A trip to the pharmacy

I walk into the drug store feeling a little congested. I need Claritin, the D kind, the one that decongests. There are laminated Claritin D Cards on the shelves with the other allergy stuff, the stuff that doesn’t work that’s in its boxes on the shelves that you can just pick up without any fuss and bring to a cashier, pay the kid, and be on your way.

But with this D stuff, you got to take the card and go to the pharmacy counter and say, “I need this,” and they say “how many?” And you say, “how many can I get?” I’m congested, you know, and it’s just the seasonal allergies so I want as many as I can have so I can prolong the amount of time until I have to repeat this process.

Well the most they have is a box of twenty and I say, that’s odd, you used to have them in the thirties, and they say, well, I can give you a ten and a twenty and that’s plenty fine with me. That’ll take me thru a month, and maybe I can skip a day or two and so maybe it’ll last a little longer. Like I say, I got seasonal allergies and when the pollen or mold or whatever it is that’s stuffing me up goes its natural course, I’ll be fine.

“ID please,” the lady says and I notice for the first time that she’s really just a high school kid doing a summer job and she’s following rules and I can appreciate that. Rules are what separates us from animals and happy people. Only I left the house in a hurry on account a the allergies and besides what’s the difference? I don’t carry ID because I know who I am and it’s nobody’s business what my name is and where I live. I just want to decongest.

So I tell her, “I ain’t got an ID.”

“Then I can’t give you the Claritin D,” which she slides away with her hand. “Sorry, it’s the law.”

So I grab her real gentle by the collar of her blue shirt and I say to her real low, “Make an exception, my hay fever’s killing me.” The pharmacy has lots of security cameras pointed at us but I know no one is watching, that they only have them for after the fact. She’s just a sprightly kid so I figure I can take her in fight, fair or otherwise and I guess she reaches the same conclusion and so she slides the Ds into a plastic bag.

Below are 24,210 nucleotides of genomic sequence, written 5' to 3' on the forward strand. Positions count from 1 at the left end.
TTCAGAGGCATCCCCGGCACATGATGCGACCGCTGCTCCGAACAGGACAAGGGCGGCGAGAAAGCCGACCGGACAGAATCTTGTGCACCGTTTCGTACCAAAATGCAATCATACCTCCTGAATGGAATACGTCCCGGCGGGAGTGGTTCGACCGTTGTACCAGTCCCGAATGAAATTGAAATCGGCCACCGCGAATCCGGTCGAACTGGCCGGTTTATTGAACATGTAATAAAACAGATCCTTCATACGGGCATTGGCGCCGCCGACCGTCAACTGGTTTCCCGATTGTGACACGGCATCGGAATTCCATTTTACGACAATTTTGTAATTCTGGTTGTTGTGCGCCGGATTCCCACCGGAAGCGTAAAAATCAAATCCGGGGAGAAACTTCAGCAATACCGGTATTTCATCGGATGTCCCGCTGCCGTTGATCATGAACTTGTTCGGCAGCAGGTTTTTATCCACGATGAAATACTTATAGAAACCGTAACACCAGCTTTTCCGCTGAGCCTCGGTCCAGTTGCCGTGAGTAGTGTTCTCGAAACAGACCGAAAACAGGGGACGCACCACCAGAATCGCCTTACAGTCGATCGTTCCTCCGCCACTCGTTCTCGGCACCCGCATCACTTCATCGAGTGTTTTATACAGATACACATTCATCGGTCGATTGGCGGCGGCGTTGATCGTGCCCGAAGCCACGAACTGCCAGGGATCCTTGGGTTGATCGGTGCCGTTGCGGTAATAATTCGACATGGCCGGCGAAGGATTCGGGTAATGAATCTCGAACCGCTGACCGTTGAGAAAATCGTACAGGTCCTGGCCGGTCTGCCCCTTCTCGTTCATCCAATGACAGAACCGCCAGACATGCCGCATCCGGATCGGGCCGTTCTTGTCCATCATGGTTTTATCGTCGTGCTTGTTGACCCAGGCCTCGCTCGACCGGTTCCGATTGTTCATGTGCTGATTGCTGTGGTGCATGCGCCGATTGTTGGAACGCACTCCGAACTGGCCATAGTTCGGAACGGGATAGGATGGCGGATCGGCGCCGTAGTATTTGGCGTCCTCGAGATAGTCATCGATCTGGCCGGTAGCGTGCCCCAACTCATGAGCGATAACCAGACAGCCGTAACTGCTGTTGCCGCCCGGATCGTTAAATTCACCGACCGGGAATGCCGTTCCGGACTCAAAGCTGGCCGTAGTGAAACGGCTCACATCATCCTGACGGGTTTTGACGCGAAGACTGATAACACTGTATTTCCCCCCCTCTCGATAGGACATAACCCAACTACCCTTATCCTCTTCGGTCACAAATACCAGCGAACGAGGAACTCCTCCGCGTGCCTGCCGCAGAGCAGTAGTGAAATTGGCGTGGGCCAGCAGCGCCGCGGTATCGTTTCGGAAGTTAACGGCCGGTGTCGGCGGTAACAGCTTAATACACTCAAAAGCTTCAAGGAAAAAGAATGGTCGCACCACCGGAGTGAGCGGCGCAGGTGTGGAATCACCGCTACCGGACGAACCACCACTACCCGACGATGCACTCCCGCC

“You gone to ring me up?” I say but she just kind a looks at me funny. I give her thirty bucks, which should cover the cost – these suckers have a lot of profit margin built in – take the bag, and exit.

I get maybe two blocks when a police car with lights flashing pulls up next to me and one of them starts getting out. He’s sporting quite the donut paunch so I figure I can outrun him so I cut between stores where there’s a stairs to a parking lot. He doesn’t chase but I see the car coming from the around the corner now. I run straight through the parking lot full tilt and if I can just cross the street, jump a small fence into that wooded park, I’ll be free of these guys. So I put it into that extra gear I got and tear across the street. The cop car accelerates and the son of a bitch hits me on the leg, just kind of wings me really, enough to roll me over the hood. But I land like I’m some kind of a stuntman and I keep running, only now I’m limping just a little. I get into the woods, and slide down a hill and over a wall and wait. I don’t hear a thing so I figure I’m in the clear.

My eyes are itching real bad and I’m stuffed up as hell, so I open the box of tens and pop a D out of the blister pack. I swallow it even though I ain’t got a thing with which to wash it down. Mission accomplished. Except it don’t look too good because I feel this warm spot on my hip and I feel it and it’s warm and wet, kind of sticky even. Taking a deep breath, I look and, yep, there’s this big gash running from my hip down the side of my leg – cut right through my 505s. I don’t know how I didn’t notice it before.

I’m lightheaded and I’m figuring I’ve lost a lot of blood, otherwise I’d a been able to stand up without passing out like this. My throat’s dry too, but sitting here in this muddy puddle of my own hard earned blood, I’m grateful that my sinuses have cleared up real nice. I’m reminded of them commercials as everything starts blurring; the pretty lady playing fetch with her golden retriever in a field of tall grass and dandelions. She takes a deep breath and smiles. Thanks Claritin.

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2 thoughts on “A trip to the pharmacy”

  1. “Rules are what separates us from animals and happy people.”
    “I don’t carry ID because I know who I am and it’s nobody’s business what my name is and where I live. I just want to decongest.”

    Gold!

    Terry

    Like

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